Appraisals are professional judgments of the market value of real property based on a variety of market factors. Uniform Standards of Professional Appraisal Practice (USPAP) can be considered the quality control standards applicable for real property, personal property, intangible assets, and business valuation appraisal analysis and reports in the United States and its territories.
USPAP, as it is commonly known, was first developed by a joint committee representing major U.S. and Canadian appraisal organizations as a response to the 1980s savings and loan crisis. The Appraisal Foundation (TAF) was formed by these same groups, along with support and input from major industry and educational groups, and TAF took over administration of USPAP.
TAF carries out its work through two divisions – the Appraisal Standards Board (ASB) and the Appraiser Qualifications Board (AQB). The latter group sets forth minimum qualifications for appraisal licensure, and its work has been adopted by all states and territories. The ASB maintains USPAP, and issues updates in January of even numbered years.
One critical requirement of the USPAP rules is the independence with which appraisers conduct valuations. Valuation independence is addressed in Regulation Z – Truth in Lending, and it is founded in federal law at 15 U.S. Code § 1639e. Some states also have laws or rules pertaining to appraisal independence. Influencing the selection, conduct, or results of appraisers is commonly called “appraiser pressure,” and it continues to be reported as a problem in the mortgage industry.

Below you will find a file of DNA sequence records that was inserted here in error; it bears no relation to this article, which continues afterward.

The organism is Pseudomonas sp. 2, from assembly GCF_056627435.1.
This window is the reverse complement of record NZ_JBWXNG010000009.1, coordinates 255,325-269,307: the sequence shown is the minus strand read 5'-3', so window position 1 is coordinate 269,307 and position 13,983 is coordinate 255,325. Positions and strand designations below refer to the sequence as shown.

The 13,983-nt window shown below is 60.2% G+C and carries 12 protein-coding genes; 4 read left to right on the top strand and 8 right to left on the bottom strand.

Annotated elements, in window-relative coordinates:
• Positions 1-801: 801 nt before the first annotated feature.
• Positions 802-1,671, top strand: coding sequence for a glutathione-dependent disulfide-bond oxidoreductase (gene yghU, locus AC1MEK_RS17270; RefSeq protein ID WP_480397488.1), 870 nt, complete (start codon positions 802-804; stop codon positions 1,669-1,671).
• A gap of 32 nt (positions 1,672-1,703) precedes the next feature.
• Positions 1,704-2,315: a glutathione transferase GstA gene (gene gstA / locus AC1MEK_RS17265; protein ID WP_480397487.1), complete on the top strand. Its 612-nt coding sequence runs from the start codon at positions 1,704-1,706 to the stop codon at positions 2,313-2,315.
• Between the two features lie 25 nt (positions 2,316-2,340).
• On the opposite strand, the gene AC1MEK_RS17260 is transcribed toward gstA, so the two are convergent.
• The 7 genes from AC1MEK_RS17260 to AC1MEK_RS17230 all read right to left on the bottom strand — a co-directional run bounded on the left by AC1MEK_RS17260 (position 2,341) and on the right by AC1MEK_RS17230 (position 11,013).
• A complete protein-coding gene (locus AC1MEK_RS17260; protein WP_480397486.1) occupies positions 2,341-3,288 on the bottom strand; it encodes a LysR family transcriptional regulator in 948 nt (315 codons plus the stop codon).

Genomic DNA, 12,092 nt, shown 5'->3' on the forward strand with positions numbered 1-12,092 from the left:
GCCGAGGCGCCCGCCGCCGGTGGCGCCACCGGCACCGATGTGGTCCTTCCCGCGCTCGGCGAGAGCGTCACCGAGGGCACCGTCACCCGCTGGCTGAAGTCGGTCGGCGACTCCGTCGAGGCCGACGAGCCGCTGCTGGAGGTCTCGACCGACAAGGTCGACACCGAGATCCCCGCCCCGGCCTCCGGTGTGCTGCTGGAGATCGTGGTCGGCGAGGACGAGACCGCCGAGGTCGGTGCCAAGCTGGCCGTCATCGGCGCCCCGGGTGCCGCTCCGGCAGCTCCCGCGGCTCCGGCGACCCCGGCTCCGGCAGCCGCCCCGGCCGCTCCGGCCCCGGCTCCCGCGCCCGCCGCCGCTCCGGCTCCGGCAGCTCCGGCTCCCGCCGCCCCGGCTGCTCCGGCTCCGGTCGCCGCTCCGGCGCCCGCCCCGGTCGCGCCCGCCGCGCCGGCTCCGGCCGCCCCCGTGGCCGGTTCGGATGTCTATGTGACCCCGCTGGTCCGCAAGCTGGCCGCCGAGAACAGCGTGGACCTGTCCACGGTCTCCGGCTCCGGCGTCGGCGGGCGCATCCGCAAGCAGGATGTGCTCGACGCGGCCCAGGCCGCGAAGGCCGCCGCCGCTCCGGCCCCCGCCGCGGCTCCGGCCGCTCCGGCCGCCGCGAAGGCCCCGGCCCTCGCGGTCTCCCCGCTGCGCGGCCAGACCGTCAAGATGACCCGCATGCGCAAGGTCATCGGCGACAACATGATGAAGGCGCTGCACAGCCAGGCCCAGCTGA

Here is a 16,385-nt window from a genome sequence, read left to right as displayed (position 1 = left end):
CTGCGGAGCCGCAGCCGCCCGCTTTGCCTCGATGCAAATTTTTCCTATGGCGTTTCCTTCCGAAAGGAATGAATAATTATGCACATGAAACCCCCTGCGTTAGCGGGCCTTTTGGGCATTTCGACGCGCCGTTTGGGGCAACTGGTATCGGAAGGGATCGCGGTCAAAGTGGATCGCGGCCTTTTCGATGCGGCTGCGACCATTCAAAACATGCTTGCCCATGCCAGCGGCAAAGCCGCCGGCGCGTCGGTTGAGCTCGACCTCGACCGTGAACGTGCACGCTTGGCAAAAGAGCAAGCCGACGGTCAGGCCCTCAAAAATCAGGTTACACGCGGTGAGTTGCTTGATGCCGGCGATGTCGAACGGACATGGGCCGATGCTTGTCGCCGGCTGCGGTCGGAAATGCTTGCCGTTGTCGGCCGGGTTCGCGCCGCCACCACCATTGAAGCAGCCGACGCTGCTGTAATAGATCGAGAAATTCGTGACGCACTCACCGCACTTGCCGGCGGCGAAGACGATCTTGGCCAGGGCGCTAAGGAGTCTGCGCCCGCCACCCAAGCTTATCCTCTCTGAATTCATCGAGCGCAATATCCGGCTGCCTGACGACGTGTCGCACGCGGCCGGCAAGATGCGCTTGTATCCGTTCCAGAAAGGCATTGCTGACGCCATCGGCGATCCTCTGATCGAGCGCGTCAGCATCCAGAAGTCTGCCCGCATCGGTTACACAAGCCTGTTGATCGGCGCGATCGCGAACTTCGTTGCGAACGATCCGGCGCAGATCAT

According to the USPAP, an appraiser is “one who is expected to perform valuation services competently and in a manner that is independent, impartial, and objective,” and an appraisal is “the act or process of developing an opinion of value; an opinion of value; or pertaining to appraising and related functions such as an appraisal practice or appraisal services. An appraisal must be numerically expressed as a specific amount, as a range of numbers, or as a relationship (e.g., not more than, not less than) to a previous value opinion or numerical benchmark (e.g., assessed value, collateral value).”
Several industry sources provide guidance on appraiser independence, including Fannie Mae, Freddie Mac, and interagency appraiser independence guidance published by the federal financial regulatory agencies. The Freddie Mac “Appraiser Independence Requirements” is particularly user friendly and offers an interactive format for frequently-asked questions about appraiser and appraisal independence requirements.
Appraiser and appraisal management is integral to mortgage loan compliance management. Be sure your appraiser/appraisal process is included in the Compliance Management System (CMS), company audits, and is reviewed and approved periodically. A robust, well-documented appraiser selection process and detailed analysis of appraisal content serves the home buyer/owner, the lender, and the mortgage industry overall.
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